Destiny 2: beta impressions

Many of you will be playing the beta already; while those itching to play, yet don’t have an early access code, can jump in tomorrow. If you want (another) taste of what to expect, or if you’re just interested to see somebody else’s take on it, stay a while. I’ll throw some words at you.

Despite its runaway success, some people – including me – weren’t very impressed with the first game on release. It was very pretty but underfed, like a sickly swan. It wasn’t really until The Taken King that Destiny found its stride, and finally shook off annoyances such as a shocking lack of content and a confusing levelling system for the upper tiers. The absence of coherent storytelling remained, but that’s something that Bungie have made clear they have taken pains to address; and there are signs that they really have put the effort in. Cayde, just about the only memorable character from the first game, features heavily in the game’s intro; and you meet him briefly during the available mission.

The beta begins with the “Homecoming” opening of the campaign. Ghost by your side, within seconds (after the surprisingly lengthy cutscene intro, that is) it feels instantly familiar, despite everything around you having been laid to waste. Each time you squeeze the trigger of a weapon, it’s very Destiny. Enemies are relatively hardy and satisfying to bring down, spitting numbers out like blood as you hit them. There’s a big question mark over how smooth ranking up will be – the beta makes everybody level 20, levelling the playing field – but the end of Homecoming promises “a world without light”.

There are two PvP modes available, each taking place in a separate map. Control takes place in Endless Vale. This sees you and your team engaged in the familiar task of trying to, er, control marked spots spread over the map. The circle that you need to occupy in order to start claiming one of these spots remains very small, leaving you vulnerable and on edge; you’re purposefully left open to attack from multiple angles. If one team works as a single unit and the other does not, then the players using teamwork will undoubtedly dominate the match. A single attacker stands little chance against a whole team defending a flag and, conversely, a team moving as one to capture an enemy flag against a single defender will have to do something very wrong to fail.

The other mode is Countdown, taking place in the urban map Midtown. Sadly, it has nothing to do with anagrams, maths, or the late Richard Whiteley. New to Destiny, in this mode teams swap between the roles of attackers and defenders with each round. It’s a familiar setup for FPS fans. The attackers need to plant a bomb, and have two points on the map to choose from (any player can set the bomb). The bomb, once set, must be defended or defused. No auto-respawning, but players can be revived.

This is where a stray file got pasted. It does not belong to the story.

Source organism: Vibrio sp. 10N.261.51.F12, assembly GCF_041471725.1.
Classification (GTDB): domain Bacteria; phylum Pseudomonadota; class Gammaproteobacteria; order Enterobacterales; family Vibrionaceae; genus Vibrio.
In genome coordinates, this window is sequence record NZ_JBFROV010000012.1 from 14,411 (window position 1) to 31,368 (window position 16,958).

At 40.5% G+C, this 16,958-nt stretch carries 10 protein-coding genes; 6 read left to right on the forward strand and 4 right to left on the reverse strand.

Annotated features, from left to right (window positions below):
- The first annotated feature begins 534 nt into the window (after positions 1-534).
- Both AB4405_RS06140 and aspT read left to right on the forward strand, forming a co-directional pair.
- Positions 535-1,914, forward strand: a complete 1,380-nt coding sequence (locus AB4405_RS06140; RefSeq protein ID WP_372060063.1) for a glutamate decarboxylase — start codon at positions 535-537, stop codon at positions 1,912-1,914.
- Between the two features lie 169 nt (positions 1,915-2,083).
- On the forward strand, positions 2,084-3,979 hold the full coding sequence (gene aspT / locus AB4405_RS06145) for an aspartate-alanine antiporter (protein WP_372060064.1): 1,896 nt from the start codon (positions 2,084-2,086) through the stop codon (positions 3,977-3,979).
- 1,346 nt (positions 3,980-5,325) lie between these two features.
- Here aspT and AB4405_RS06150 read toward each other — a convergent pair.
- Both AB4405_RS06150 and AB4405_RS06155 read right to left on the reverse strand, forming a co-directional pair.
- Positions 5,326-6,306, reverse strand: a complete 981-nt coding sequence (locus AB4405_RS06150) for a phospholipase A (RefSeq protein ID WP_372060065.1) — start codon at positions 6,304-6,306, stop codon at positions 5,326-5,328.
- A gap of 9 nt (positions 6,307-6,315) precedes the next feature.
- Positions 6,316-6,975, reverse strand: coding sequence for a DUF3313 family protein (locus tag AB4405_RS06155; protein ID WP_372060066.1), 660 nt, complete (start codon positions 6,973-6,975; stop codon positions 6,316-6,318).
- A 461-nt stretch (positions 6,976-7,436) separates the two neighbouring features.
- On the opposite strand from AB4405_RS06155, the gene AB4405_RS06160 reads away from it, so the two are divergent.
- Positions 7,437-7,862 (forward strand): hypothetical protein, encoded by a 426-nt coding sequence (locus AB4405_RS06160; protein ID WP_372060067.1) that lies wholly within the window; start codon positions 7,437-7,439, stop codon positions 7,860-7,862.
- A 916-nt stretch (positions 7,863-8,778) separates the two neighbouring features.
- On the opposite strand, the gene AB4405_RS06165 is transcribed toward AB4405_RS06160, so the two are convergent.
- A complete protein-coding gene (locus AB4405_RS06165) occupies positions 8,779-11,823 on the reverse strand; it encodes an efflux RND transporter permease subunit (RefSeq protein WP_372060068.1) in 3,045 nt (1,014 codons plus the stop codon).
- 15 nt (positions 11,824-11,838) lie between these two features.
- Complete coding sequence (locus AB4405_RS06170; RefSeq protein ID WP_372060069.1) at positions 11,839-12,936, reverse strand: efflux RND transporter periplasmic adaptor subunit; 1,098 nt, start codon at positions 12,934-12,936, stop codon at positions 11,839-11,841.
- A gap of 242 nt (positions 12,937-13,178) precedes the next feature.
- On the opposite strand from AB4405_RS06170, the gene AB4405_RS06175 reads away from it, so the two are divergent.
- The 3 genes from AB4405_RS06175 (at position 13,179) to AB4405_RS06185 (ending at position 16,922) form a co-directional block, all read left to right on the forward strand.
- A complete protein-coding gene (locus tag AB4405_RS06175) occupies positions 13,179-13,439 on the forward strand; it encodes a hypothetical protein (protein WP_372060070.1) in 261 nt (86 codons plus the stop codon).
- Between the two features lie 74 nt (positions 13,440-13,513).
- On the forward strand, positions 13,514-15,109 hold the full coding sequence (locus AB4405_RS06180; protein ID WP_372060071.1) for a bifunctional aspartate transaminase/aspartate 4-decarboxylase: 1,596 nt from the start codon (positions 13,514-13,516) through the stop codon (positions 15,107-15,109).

With small maps and only four players on each team, the beta’s PvP ensures that everybody gets to see plenty of action. However, it also means that things can feel a bit claustrophobic at times, and potentially uncomfortable for those used to maps and modes with plenty of variety in approach and room for manoeuvre. Still fun; but it’ll be interesting to see what the final game offers.

Last but not least we have the three-player strike mission, Inverted Spire. Relatively short and fairly sweet, difficulty is pretty much perfectly judged (presuming all three players stick around to the end, and bearing in mind that you’re instantly level 20). The twenty minutes our first run through took went very quickly. You and your digital chums will be pitted against the Vex and the Cabal, with some smart environmental hazards thrown in for good measure. And those hoops you jump into to send you flying through the air like a first-person Sonic? Niiice.

The Modular Mind boss awaits you at the end of the strike. Very big, very shiny… and very deadly. Naturally, it’ll regularly summon swarms of Vex to frustrate your efforts to chip away at its health bar. Concentrate your fire on the boss whenever possible, make good use of the available cover, revive teammates whenever they need it, and victory shall be yours.

By offering a taste of the campaign, the PvP, and the strikes, the beta has succeeded in making Destiny 2 a sexy proposition. It’s smothered in trademark Bungie smoothness, and indications are that lessons have been learned. It’s not nearly enough to judge how the game as a whole might hold together of course, but the signs are promising.

Okay; you can go play it yourself, now.

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Written by Luke K

He plays lots of videogames, now and again stopping to write about them. He's the editor in chief at Critical Gamer, which fools him into thinking his life has some kind of value. He doesn't have a short temper. If you suggest otherwise, he will punch you in the face.

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